Generating random variables with inverse df

Assume a distribution $X$, and we know the idf $F^{-1}$ of $X$. Let $U \sim U(0,1)$.

Why is drawing an element from X according to $F^{-1}(u) = Z$ considered to be more random than just drawing an element from $X$? Edit: It's not.

My guess would be that in an unevenly distributed set, there are areas that are more concentrated, and thus have a higher chance of the item being picked from there. Violating the uniform distribution property.

By sampling from a uniformly distributed set $U$, you somehow bypass that. I get that for every sample from $U : u$, you get a corresponding minimal $x$ from $X$ where $P(X < x) > u$. But what I don't get is how we bypass the chance of drawing more elements from more concentrated areas.

Inverse transform sampling is not considered better and does not provide anyhow more "random" samples than direct sampling. This method is used when we cannot sample directly from the distribution of interest while knowing inverse cumulative distribution function. For some distributions it is possible to simulate their values using other methods, e.g. you can obtain samples from standard triangular distribution by sampling $U_1, U_2 \sim \mathcal{U}(-1, 1)$ and taking $X = (U_1+U_2)/2$, but for many other distributions we do not have good methods for sampling, so inverse transform sampling is used. Notice that inverse sampling is not the best method available and in some cases there exist better methods (example here). Luc Devroye (1986) wrote a book on non-uniform random sampling that goes into greater details.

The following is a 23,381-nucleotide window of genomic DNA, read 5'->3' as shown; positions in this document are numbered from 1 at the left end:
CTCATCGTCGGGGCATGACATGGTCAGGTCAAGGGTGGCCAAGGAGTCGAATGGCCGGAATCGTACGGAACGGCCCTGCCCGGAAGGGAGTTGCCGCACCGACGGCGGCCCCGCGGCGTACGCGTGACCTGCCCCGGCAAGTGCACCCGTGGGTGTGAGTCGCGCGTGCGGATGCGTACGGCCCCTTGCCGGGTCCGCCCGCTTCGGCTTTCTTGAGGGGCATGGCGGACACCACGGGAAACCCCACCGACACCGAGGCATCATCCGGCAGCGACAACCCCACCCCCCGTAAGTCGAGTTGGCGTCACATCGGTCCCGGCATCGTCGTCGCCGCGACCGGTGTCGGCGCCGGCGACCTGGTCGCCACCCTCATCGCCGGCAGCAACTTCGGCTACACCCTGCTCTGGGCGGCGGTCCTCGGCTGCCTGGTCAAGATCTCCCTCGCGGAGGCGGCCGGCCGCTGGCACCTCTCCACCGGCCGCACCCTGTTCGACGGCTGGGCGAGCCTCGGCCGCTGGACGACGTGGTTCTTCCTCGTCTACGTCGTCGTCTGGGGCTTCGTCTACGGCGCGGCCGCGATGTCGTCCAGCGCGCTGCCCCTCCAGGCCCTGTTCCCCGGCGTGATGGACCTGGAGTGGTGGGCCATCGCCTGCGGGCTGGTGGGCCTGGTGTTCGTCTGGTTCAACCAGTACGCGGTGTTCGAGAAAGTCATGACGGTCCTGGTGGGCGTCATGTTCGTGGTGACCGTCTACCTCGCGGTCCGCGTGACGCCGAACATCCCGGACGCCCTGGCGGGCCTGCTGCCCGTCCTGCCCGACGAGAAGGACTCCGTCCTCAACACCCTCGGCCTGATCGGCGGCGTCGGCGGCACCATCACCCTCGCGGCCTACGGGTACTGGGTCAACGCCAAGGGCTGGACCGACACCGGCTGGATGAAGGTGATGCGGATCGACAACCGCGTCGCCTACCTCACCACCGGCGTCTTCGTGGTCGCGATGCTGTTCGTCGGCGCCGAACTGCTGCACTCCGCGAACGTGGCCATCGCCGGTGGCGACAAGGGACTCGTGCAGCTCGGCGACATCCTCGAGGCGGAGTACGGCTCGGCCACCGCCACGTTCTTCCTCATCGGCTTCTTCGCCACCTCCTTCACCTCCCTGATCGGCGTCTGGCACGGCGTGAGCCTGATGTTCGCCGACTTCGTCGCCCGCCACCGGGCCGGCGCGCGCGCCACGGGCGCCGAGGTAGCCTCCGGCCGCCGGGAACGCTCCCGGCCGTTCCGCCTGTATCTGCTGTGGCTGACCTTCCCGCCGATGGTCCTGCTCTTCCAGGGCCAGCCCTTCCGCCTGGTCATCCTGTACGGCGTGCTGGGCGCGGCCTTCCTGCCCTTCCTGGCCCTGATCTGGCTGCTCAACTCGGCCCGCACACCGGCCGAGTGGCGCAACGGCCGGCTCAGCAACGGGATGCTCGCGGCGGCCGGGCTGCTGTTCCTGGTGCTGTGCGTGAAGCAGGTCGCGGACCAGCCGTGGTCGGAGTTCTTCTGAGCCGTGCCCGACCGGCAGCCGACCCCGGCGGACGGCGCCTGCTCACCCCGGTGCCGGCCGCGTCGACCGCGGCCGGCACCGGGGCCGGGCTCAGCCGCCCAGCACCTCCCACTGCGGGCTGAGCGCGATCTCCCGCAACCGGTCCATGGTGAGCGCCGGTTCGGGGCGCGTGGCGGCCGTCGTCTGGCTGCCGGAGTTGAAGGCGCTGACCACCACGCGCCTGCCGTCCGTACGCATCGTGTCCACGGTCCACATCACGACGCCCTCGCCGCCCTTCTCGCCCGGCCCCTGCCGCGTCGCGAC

Devroye, L. (1986). Non-Uniform Random Variate Generation. New York: Springer-Verlag.

• How does one sample from a U ~ U(0,1) ? Dec 29, 2015 at 14:05
• @drx by using PRG, by recording some environmental white noise (e.g. from PC or atmospheric ) etc. and rescalling to $[0, 1]$
– Tim
Dec 29, 2015 at 14:10
• Ah all the information in my book is falling into place now! So I guess the linear congruential generator gives me the possibility to sample U(0,1) Dec 29, 2015 at 14:13
• @drx most PRGs and RGs give you "white noise" that can be easily rescaled, the problem is to simulate non-uniform variables. Btw, see my edit for additional links and references.
– Tim
Dec 29, 2015 at 14:24